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I want to make a helper class that deals with formatting (i.e. has methods to remove punctuation and convert between types, as well as reformatting names etc.). This doesn't seem like it will need any fields - its only purpose is to get passed things to convert and return them, reformatted. Is it bad practice to leave out a constructor? If so, what should my constructor be doing? I was looking at this link and noticed that the class it describes lacks a constructor.

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7 Answers 7

41

Is it bad practice to leave out a constructor?

Yes - because unless you specify any constructors, the Java compiler will give you a constructor with the same visibility as the class itself.

Assuming all your methods are static - which seems likely unless you want polymorphism - you should make your class final and give it a private constructor, so that other developers don't accidentally create an instance of your class, when that would be pointless. When thinking about an API, any time I can remove the ability for developers to do something stupid, I do so :)

So something like:

public final class Helpers {
    private Helpers() {
    }

    public static String formatDate(Date date) {
        // etc
    }
}

Note that by taking polymorphism out of the equation, you're also removing the possibility of changing this behaviour for tests etc. That may well be fine - I'm not a believer in "no statics, ever" - but it's worth considering.

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  • thank! I've never (in my very brief experience with Java) seen a private constructor before, so that's interesting and helpful too. Commented Apr 9, 2013 at 6:46
  • Not sure if anyone will see this, but I have another question. I implemented this solution, and now, somewhere in my code, need a method that formats Employee data for output as a string(sent later to stdout). Does it make sense to put it in this utility class when it is probably only going to be needed for use with Employee objects, rather than having general purpose? Commented Apr 9, 2013 at 20:07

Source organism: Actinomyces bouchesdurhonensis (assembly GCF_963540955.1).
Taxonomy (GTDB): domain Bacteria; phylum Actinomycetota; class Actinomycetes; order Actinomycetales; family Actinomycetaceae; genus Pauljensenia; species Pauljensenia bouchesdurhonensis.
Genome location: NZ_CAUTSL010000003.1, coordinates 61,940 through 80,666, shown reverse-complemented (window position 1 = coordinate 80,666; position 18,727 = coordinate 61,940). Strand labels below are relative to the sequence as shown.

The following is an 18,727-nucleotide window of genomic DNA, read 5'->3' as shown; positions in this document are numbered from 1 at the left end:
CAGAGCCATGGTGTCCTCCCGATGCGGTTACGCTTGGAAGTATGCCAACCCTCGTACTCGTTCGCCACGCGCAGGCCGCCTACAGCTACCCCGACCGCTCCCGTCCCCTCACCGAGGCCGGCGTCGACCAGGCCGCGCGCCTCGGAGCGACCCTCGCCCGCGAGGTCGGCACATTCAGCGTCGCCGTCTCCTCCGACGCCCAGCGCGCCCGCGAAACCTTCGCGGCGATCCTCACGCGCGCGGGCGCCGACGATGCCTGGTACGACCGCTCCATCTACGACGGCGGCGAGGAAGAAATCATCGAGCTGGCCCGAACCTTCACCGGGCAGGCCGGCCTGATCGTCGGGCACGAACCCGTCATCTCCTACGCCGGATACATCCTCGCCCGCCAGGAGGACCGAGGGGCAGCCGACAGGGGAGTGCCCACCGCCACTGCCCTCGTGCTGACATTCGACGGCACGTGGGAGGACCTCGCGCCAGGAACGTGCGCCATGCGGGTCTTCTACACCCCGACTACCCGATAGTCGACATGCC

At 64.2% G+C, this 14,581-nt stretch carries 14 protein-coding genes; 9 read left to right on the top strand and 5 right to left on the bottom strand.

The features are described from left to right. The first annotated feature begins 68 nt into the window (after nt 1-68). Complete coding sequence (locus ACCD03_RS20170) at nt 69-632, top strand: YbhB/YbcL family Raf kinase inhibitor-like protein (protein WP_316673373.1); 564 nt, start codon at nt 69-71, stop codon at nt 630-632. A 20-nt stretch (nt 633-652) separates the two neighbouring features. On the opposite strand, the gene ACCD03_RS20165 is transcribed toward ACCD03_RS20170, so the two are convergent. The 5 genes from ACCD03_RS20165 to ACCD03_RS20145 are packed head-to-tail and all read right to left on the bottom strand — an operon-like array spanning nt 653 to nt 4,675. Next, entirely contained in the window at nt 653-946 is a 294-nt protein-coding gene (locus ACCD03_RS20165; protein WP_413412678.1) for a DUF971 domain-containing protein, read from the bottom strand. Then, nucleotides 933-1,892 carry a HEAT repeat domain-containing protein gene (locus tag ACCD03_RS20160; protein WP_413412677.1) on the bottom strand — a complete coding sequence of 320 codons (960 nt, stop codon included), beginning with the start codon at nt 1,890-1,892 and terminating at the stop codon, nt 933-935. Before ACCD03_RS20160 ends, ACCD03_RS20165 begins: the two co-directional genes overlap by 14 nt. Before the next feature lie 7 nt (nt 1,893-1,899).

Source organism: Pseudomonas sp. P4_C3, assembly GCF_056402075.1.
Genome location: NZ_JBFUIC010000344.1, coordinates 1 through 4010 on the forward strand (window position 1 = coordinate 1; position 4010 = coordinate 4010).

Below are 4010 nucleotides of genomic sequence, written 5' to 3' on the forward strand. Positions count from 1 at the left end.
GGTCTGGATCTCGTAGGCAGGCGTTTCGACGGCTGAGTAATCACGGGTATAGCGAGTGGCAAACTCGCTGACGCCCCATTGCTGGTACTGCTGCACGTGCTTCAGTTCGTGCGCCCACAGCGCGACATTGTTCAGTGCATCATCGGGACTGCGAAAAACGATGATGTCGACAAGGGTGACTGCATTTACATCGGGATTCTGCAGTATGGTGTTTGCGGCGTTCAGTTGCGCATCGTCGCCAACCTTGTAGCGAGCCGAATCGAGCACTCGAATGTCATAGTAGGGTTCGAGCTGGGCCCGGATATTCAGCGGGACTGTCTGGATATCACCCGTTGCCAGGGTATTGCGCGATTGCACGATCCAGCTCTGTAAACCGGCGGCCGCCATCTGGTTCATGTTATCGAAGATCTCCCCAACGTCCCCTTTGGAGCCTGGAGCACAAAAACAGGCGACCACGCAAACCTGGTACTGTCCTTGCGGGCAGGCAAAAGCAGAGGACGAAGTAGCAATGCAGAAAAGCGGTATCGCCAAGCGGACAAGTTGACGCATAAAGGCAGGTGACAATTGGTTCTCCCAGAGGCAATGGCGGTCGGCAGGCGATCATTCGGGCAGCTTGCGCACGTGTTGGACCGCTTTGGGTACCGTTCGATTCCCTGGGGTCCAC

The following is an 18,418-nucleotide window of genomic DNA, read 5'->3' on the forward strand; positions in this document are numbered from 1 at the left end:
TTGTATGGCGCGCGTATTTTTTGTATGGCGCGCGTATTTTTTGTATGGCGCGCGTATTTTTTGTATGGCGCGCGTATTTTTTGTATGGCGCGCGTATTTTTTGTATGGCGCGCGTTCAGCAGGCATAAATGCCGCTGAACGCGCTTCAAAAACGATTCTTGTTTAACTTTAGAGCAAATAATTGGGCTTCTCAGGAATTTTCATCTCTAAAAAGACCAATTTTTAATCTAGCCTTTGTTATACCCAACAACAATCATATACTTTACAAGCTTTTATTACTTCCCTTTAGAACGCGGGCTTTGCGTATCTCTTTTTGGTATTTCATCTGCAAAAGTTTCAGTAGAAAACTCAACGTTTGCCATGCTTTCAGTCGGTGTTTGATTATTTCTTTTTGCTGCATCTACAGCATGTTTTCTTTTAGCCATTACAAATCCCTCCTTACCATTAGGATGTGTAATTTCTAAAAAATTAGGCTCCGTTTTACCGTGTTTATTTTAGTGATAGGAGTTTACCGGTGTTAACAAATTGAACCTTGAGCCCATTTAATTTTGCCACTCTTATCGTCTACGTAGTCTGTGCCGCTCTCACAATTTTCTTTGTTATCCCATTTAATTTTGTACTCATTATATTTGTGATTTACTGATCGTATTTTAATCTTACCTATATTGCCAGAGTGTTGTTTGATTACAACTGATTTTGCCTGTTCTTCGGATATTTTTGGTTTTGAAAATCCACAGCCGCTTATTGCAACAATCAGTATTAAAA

• @FalseAzure: If you have another question, you should post it as another question. Don't just add it as a comment to an existing question or answer.
    – Jon Skeet
    Commented Apr 9, 2013 at 20:10
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Any class that has all the methods which do not have or need any state is free to reduce the visibility of constructor by making the constructor private.

Example java.lang.Math class in Java.

As java.lang.Math has all static methods which do similar job as your class they have declared the constructor as private so that nobody can accidentally create the instance of that class.

    /**
     * Don't let anyone instantiate this class.
     */
    private Math() {}
3

Not bad practice. but the example that you have given doesn't have any member variables that can be used in an Object context. In such situations, it's best to have static methods because then you don't need to allocate memory to create objects for the class before calling the methods.

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Compiler will generate a default constructor (with no parameters) for you. If your class has not state and does not extend a class which needs initialization, you can let it without declaring explicit constructor

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no its good to leave out a constructor as there aren't any instance variables in your class!

constructors are meant to initialize the instance variables!

still if you skip the constructor, compiler anyways inserts the default constructor which is fair enough!!

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You don't have to provide any constructors for your class, but you must be careful when doing this. The compiler automatically provides a no-argument, default constructor for any class without constructors. This default constructor will call the no-argument constructor of the superclass. In this situation, the compiler will complain if the superclass doesn't have a no-argument constructor so you must verify that it does. If your class has no explicit superclass, then it has an implicit superclass of Object, which does have a no-argument constructor.

Java Official Document: Providing Constructors for Your Classes

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Usually it is a good coding practice to define your constructor in the class though each class has a default constructor .

But if you do not have any special need to use a oveloaded constructor or to make any singleton pattern then you can remove the constructor .

If you are using static methods in your case then also you dont have any need to define constructor , as you do not need to have object of this class .

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